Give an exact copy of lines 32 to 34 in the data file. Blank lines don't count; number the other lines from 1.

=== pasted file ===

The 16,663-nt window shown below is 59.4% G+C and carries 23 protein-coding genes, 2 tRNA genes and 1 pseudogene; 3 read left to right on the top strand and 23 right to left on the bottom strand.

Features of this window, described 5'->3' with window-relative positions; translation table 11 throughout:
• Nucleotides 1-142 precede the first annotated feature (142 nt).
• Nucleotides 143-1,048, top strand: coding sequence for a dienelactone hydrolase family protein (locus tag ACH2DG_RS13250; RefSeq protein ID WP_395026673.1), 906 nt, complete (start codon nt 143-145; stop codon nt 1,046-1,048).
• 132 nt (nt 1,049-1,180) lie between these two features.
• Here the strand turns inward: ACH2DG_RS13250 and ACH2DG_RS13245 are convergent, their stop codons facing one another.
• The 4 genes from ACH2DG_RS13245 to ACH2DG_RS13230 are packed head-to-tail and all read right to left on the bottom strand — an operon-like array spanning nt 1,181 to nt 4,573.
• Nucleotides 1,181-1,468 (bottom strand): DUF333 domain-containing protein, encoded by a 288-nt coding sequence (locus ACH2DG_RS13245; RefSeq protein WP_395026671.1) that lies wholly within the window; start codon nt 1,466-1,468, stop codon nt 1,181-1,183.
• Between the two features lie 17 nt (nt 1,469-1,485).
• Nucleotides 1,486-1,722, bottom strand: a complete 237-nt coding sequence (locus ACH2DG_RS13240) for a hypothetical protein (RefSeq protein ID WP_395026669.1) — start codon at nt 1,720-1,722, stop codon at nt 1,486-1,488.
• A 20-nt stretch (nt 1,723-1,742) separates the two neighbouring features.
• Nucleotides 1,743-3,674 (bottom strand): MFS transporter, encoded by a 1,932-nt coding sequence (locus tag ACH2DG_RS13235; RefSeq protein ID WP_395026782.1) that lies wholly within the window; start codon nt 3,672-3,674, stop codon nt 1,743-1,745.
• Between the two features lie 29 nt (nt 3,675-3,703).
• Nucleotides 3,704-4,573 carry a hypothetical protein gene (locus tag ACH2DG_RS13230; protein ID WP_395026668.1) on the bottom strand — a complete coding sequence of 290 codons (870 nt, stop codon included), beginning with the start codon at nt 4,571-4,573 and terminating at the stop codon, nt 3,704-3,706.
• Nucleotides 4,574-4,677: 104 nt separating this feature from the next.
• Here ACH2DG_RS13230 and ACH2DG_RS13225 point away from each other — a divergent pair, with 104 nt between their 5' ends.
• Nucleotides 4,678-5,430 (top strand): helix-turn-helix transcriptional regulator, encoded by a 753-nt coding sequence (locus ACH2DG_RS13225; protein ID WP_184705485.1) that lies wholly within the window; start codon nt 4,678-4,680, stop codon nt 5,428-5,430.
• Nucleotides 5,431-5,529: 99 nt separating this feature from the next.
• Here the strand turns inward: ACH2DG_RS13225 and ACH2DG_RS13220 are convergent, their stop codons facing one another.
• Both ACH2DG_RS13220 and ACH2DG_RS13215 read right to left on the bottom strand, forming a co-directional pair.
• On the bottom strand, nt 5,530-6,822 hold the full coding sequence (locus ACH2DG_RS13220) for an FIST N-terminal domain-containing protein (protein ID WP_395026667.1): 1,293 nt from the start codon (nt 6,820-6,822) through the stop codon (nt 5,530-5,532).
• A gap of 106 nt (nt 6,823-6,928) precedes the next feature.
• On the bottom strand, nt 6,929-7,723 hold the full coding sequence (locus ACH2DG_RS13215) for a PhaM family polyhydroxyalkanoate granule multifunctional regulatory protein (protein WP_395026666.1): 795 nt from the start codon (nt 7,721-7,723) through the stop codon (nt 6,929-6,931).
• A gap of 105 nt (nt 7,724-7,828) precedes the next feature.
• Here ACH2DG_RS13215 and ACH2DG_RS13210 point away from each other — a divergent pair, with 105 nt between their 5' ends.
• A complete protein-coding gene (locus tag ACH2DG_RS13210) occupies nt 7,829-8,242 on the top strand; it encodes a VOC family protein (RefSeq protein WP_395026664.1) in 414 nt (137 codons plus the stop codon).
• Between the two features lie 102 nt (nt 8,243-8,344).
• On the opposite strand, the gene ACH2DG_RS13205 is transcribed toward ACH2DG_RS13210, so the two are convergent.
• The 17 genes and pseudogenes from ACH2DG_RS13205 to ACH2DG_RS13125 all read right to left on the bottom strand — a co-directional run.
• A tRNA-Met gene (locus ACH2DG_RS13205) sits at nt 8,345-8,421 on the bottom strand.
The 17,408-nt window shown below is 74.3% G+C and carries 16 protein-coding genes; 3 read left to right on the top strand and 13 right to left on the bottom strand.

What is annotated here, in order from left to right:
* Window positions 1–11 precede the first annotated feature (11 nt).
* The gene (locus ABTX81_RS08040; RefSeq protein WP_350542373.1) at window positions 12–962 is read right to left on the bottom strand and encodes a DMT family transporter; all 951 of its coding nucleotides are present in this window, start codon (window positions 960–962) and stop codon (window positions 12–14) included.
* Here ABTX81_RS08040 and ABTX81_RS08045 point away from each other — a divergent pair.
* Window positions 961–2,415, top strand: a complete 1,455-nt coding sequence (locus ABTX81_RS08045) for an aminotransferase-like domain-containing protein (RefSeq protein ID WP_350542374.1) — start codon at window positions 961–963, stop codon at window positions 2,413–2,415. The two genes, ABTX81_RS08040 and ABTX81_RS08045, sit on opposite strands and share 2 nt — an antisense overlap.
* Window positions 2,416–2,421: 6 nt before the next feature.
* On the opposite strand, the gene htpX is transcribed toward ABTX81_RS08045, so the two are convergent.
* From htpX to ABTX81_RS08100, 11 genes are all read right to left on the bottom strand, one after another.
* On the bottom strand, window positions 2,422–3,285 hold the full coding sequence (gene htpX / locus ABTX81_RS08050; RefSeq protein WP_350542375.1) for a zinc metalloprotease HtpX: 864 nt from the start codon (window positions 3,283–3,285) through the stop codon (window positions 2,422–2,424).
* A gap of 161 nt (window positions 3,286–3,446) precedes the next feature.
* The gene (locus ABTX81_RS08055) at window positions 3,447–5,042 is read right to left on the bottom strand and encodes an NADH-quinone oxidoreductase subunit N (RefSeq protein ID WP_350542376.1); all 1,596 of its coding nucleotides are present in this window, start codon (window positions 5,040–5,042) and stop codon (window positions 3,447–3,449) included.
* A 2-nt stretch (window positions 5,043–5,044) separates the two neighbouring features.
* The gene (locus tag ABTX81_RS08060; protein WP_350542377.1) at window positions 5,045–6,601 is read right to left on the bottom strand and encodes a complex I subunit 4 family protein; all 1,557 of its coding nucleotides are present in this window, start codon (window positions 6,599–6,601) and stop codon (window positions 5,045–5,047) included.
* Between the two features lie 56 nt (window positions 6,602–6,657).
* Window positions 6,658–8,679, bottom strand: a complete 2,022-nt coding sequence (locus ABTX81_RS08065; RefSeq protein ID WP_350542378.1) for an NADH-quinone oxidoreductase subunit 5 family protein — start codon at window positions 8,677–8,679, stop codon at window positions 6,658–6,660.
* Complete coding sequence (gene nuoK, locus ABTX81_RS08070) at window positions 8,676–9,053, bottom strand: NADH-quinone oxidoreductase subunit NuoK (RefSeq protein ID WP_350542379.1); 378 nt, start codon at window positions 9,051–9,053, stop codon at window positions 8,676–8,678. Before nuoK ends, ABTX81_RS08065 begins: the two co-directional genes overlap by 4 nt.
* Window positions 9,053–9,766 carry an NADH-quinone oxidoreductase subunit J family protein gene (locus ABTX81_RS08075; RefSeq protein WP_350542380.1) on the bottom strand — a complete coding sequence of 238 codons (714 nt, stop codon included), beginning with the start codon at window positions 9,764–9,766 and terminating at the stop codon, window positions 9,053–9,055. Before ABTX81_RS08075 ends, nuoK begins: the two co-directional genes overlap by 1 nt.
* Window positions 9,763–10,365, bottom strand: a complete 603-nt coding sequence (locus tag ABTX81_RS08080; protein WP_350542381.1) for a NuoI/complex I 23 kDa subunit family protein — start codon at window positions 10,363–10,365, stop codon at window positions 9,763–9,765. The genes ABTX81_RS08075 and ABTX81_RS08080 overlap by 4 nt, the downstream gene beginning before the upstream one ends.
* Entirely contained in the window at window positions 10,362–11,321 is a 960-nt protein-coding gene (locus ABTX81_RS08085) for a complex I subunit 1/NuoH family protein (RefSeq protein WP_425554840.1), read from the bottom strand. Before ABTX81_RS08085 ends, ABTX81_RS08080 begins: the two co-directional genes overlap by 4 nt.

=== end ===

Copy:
What is annotated here, in order from left to right:
* Window positions 1–11 precede the first annotated feature (11 nt).
* The gene (locus ABTX81_RS08040; RefSeq protein WP_350542373.1) at window positions 12–962 is read right to left on the bottom strand and encodes a DMT family transporter; all 951 of its coding nucleotides are present in this window, start codon (window positions 960–962) and stop codon (window positions 12–14) included.